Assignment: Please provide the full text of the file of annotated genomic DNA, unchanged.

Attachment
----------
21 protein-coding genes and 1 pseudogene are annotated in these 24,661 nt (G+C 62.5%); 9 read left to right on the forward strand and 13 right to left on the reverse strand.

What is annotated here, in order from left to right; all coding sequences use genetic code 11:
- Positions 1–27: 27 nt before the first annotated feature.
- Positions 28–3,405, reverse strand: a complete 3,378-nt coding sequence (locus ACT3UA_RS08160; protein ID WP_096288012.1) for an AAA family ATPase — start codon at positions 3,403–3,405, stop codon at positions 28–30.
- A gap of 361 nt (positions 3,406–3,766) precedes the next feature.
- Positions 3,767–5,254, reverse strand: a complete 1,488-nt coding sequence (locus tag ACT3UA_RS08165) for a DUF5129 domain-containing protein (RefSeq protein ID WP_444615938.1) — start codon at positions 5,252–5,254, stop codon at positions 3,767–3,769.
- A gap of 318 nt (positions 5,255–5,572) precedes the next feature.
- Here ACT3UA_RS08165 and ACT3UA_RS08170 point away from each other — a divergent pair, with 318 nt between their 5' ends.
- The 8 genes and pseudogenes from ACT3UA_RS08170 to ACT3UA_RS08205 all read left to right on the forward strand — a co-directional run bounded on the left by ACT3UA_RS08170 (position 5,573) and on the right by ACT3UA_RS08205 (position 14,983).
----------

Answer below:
21 protein-coding genes and 1 pseudogene are annotated in these 24,661 nt (G+C 62.5%); 9 read left to right on the forward strand and 13 right to left on the reverse strand.

What is annotated here, in order from left to right; all coding sequences use genetic code 11:
- Positions 1–27: 27 nt before the first annotated feature.
- Positions 28–3,405, reverse strand: a complete 3,378-nt coding sequence (locus ACT3UA_RS08160; protein ID WP_096288012.1) for an AAA family ATPase — start codon at positions 3,403–3,405, stop codon at positions 28–30.
- A gap of 361 nt (positions 3,406–3,766) precedes the next feature.
- Positions 3,767–5,254, reverse strand: a complete 1,488-nt coding sequence (locus tag ACT3UA_RS08165) for a DUF5129 domain-containing protein (RefSeq protein ID WP_444615938.1) — start codon at positions 5,252–5,254, stop codon at positions 3,767–3,769.
- A gap of 318 nt (positions 5,255–5,572) precedes the next feature.
- Here ACT3UA_RS08165 and ACT3UA_RS08170 point away from each other — a divergent pair, with 318 nt between their 5' ends.
- The 8 genes and pseudogenes from ACT3UA_RS08170 to ACT3UA_RS08205 all read left to right on the forward strand — a co-directional run bounded on the left by ACT3UA_RS08170 (position 5,573) and on the right by ACT3UA_RS08205 (position 14,983).